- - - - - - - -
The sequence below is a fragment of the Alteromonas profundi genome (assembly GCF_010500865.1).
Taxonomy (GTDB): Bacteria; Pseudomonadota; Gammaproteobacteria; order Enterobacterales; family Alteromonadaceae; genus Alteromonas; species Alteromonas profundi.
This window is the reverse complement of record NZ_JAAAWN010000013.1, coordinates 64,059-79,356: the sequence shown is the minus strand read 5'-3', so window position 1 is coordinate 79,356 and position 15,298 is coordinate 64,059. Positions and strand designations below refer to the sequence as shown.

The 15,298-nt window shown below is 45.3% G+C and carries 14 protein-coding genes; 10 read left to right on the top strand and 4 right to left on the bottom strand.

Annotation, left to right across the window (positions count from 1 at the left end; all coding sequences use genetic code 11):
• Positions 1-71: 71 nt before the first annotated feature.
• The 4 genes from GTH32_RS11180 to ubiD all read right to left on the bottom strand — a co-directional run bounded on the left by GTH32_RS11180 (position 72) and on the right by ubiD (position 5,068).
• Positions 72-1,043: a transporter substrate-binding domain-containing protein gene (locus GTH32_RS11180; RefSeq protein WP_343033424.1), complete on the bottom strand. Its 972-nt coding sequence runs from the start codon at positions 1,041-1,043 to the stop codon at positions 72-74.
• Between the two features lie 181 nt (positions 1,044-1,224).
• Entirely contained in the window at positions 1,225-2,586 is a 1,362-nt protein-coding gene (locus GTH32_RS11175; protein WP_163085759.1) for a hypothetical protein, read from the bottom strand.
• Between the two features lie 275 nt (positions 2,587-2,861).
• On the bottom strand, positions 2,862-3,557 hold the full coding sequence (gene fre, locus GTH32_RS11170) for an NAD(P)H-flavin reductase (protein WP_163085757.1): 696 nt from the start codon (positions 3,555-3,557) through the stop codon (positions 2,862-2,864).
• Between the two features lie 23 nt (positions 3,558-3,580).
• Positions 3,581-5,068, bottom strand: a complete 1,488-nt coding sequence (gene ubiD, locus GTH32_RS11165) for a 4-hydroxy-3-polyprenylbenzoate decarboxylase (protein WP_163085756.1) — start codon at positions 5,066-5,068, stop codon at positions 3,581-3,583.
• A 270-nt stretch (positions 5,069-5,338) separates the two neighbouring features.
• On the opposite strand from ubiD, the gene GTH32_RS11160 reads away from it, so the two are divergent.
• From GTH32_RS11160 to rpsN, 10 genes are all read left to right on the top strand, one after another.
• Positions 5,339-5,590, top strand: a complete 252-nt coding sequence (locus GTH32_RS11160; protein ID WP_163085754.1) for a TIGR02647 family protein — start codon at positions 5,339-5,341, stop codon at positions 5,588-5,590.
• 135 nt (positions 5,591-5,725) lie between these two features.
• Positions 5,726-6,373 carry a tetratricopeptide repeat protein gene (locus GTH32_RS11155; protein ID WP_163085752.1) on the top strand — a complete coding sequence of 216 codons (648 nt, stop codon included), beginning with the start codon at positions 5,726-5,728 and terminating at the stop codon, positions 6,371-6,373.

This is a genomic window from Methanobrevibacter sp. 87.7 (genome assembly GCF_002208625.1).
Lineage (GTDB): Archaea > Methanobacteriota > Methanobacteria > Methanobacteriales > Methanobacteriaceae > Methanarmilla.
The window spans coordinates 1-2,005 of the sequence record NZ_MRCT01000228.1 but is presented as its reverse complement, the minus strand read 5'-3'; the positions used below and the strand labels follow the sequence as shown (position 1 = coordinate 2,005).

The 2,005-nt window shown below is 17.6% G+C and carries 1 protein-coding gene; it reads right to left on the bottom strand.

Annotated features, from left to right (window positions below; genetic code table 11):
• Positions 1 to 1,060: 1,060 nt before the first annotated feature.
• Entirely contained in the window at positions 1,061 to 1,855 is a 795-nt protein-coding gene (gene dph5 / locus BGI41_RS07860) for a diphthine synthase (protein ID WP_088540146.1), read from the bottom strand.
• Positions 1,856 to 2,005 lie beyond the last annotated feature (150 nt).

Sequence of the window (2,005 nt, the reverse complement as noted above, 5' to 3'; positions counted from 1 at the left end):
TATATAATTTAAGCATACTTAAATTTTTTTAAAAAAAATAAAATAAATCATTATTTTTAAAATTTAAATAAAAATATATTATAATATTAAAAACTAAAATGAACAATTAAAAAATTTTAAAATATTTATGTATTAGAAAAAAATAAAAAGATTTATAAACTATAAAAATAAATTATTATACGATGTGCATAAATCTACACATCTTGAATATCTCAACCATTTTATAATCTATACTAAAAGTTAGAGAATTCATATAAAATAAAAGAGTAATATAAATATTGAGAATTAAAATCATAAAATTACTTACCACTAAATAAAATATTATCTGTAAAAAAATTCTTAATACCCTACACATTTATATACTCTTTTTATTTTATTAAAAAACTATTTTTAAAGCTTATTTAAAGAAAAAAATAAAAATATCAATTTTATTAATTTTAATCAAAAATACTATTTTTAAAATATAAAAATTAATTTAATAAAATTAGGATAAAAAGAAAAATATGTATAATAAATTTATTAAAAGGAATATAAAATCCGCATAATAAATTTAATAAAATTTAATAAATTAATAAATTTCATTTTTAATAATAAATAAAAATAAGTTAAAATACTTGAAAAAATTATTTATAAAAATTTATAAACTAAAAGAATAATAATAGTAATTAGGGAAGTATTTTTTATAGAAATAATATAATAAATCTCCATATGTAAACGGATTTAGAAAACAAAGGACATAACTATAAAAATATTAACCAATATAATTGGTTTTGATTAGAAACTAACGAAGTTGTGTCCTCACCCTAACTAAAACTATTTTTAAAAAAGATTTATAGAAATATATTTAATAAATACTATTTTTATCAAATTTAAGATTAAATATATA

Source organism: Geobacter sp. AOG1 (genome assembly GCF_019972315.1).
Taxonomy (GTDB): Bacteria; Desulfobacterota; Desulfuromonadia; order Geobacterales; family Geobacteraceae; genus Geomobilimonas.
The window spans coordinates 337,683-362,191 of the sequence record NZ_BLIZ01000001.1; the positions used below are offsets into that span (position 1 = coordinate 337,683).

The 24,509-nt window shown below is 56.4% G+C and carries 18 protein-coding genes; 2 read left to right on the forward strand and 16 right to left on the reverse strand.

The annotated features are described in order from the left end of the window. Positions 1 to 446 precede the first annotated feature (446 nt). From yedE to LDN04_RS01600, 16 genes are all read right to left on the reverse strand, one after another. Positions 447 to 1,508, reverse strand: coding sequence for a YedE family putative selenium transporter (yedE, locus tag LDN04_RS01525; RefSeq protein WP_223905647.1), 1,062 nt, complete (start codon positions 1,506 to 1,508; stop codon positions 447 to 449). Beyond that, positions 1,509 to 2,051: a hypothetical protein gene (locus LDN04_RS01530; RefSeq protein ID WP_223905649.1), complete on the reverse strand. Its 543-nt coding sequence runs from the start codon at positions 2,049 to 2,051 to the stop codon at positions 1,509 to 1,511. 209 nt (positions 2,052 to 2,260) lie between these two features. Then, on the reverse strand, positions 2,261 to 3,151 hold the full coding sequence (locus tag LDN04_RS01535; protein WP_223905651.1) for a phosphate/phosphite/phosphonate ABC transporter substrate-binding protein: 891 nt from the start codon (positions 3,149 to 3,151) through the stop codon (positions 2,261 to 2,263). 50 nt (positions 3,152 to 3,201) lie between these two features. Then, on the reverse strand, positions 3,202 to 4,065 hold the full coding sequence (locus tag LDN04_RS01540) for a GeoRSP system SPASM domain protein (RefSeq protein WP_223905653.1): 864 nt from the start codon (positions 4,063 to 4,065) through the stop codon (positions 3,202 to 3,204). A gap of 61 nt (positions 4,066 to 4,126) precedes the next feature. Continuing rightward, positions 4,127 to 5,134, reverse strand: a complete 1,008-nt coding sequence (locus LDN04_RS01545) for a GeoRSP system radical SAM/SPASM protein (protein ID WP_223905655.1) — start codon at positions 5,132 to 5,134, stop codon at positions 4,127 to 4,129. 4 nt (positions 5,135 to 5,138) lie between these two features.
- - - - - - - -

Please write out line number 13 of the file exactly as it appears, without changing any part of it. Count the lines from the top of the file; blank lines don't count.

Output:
• Between the two features lie 23 nt (positions 3,558-3,580).